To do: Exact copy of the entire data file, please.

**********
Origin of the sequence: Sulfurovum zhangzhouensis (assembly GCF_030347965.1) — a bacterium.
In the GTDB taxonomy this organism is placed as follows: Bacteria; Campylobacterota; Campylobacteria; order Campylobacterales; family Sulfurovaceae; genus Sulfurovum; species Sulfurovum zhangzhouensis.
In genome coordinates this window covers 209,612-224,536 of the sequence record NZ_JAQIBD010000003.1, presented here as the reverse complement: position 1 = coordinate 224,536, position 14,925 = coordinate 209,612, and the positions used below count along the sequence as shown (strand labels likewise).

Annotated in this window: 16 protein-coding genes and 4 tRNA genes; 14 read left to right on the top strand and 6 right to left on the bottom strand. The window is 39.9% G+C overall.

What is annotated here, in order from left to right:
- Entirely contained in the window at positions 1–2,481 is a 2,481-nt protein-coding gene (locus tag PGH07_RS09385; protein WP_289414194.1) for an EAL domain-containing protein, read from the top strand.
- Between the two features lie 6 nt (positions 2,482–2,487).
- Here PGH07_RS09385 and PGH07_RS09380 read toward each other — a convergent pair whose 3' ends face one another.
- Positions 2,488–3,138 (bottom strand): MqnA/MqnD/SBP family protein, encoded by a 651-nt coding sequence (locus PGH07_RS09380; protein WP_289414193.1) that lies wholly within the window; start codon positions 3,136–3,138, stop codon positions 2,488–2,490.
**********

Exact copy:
Origin of the sequence: Sulfurovum zhangzhouensis (assembly GCF_030347965.1) — a bacterium.
In the GTDB taxonomy this organism is placed as follows: Bacteria; Campylobacterota; Campylobacteria; order Campylobacterales; family Sulfurovaceae; genus Sulfurovum; species Sulfurovum zhangzhouensis.
In genome coordinates this window covers 209,612-224,536 of the sequence record NZ_JAQIBD010000003.1, presented here as the reverse complement: position 1 = coordinate 224,536, position 14,925 = coordinate 209,612, and the positions used below count along the sequence as shown (strand labels likewise).

Annotated in this window: 16 protein-coding genes and 4 tRNA genes; 14 read left to right on the top strand and 6 right to left on the bottom strand. The window is 39.9% G+C overall.

What is annotated here, in order from left to right:
- Entirely contained in the window at positions 1–2,481 is a 2,481-nt protein-coding gene (locus tag PGH07_RS09385; protein WP_289414194.1) for an EAL domain-containing protein, read from the top strand.
- Between the two features lie 6 nt (positions 2,482–2,487).
- Here PGH07_RS09385 and PGH07_RS09380 read toward each other — a convergent pair whose 3' ends face one another.
- Positions 2,488–3,138 (bottom strand): MqnA/MqnD/SBP family protein, encoded by a 651-nt coding sequence (locus PGH07_RS09380; protein WP_289414193.1) that lies wholly within the window; start codon positions 3,136–3,138, stop codon positions 2,488–2,490.